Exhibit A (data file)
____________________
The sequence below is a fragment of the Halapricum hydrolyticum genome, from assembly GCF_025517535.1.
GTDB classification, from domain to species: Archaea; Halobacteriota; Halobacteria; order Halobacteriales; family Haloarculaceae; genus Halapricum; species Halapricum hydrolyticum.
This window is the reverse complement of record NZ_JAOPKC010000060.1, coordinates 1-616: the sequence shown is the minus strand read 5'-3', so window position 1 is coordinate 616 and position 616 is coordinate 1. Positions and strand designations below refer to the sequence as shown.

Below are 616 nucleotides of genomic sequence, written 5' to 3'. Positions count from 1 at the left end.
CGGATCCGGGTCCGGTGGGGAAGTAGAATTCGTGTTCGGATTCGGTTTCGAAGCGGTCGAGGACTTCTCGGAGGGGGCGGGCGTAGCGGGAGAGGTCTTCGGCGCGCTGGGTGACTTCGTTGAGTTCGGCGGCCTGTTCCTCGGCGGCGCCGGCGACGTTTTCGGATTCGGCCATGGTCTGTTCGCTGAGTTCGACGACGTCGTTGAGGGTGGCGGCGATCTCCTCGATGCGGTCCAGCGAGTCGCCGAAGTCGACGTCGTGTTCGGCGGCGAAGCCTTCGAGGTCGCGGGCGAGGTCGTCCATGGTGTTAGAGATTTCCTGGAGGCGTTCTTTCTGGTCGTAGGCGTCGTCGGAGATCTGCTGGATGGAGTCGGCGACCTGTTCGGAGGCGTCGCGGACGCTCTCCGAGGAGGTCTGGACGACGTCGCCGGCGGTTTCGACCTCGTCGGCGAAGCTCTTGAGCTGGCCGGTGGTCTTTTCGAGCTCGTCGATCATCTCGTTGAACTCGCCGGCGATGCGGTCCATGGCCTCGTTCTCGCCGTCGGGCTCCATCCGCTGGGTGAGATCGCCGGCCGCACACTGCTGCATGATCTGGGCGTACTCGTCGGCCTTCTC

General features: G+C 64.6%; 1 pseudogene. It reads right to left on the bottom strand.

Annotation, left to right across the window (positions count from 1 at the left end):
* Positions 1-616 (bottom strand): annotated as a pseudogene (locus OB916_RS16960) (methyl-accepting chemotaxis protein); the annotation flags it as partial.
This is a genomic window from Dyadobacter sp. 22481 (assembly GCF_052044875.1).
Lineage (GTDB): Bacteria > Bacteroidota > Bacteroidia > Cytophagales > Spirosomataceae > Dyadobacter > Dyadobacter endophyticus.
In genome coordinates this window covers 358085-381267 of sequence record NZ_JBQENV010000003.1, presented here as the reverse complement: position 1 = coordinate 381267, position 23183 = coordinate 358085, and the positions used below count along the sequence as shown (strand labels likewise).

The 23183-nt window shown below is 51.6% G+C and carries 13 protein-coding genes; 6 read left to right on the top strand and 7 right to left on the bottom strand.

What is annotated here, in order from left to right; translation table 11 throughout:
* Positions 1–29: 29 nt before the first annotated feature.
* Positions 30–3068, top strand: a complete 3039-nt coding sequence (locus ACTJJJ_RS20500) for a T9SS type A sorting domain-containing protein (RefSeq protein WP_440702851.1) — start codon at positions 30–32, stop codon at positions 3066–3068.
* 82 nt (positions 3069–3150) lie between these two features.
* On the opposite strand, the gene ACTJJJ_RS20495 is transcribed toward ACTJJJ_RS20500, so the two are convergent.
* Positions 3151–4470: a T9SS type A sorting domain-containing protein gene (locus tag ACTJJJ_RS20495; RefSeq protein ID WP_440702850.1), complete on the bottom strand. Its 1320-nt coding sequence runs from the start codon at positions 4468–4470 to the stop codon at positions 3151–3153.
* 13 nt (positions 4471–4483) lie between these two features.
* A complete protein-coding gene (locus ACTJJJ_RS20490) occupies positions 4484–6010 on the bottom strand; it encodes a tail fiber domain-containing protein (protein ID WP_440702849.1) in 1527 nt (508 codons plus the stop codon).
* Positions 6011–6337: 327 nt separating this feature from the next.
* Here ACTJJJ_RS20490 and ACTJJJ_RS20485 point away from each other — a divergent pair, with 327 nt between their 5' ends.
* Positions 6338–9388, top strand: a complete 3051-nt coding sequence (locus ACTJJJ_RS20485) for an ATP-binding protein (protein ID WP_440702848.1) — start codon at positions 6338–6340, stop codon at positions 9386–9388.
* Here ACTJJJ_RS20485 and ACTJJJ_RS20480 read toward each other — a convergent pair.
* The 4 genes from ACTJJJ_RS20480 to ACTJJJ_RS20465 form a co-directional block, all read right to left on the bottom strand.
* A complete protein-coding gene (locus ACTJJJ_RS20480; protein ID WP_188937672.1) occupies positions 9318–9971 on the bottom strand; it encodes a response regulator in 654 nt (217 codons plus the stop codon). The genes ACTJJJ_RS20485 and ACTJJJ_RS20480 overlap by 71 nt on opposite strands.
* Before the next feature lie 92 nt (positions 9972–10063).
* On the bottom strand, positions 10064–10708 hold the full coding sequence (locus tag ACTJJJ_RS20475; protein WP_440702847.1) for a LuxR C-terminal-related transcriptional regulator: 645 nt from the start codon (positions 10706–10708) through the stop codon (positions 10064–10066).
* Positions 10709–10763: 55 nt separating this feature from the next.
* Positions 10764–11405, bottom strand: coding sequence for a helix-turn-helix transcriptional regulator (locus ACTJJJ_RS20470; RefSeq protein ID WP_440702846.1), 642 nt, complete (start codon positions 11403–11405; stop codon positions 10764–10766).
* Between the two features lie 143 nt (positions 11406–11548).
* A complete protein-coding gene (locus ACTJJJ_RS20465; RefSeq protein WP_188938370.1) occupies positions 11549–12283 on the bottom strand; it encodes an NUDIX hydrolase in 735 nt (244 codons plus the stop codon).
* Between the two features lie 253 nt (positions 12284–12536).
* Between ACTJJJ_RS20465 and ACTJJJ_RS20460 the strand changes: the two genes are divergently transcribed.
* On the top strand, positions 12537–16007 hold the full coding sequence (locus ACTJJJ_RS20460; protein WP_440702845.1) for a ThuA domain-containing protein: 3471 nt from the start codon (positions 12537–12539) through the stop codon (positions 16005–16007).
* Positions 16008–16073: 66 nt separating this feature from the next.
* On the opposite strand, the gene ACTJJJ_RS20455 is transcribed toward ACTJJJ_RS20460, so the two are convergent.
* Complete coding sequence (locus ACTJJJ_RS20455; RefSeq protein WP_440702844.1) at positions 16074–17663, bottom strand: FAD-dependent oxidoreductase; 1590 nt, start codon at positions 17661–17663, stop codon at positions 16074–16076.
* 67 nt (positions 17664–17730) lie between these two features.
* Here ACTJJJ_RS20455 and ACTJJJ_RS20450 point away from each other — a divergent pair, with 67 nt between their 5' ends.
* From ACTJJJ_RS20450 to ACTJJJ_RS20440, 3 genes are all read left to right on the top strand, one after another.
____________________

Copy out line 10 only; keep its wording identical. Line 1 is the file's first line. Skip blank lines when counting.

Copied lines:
Lineage (GTDB): Bacteria > Bacteroidota > Bacteroidia > Cytophagales > Spirosomataceae > Dyadobacter > Dyadobacter endophyticus.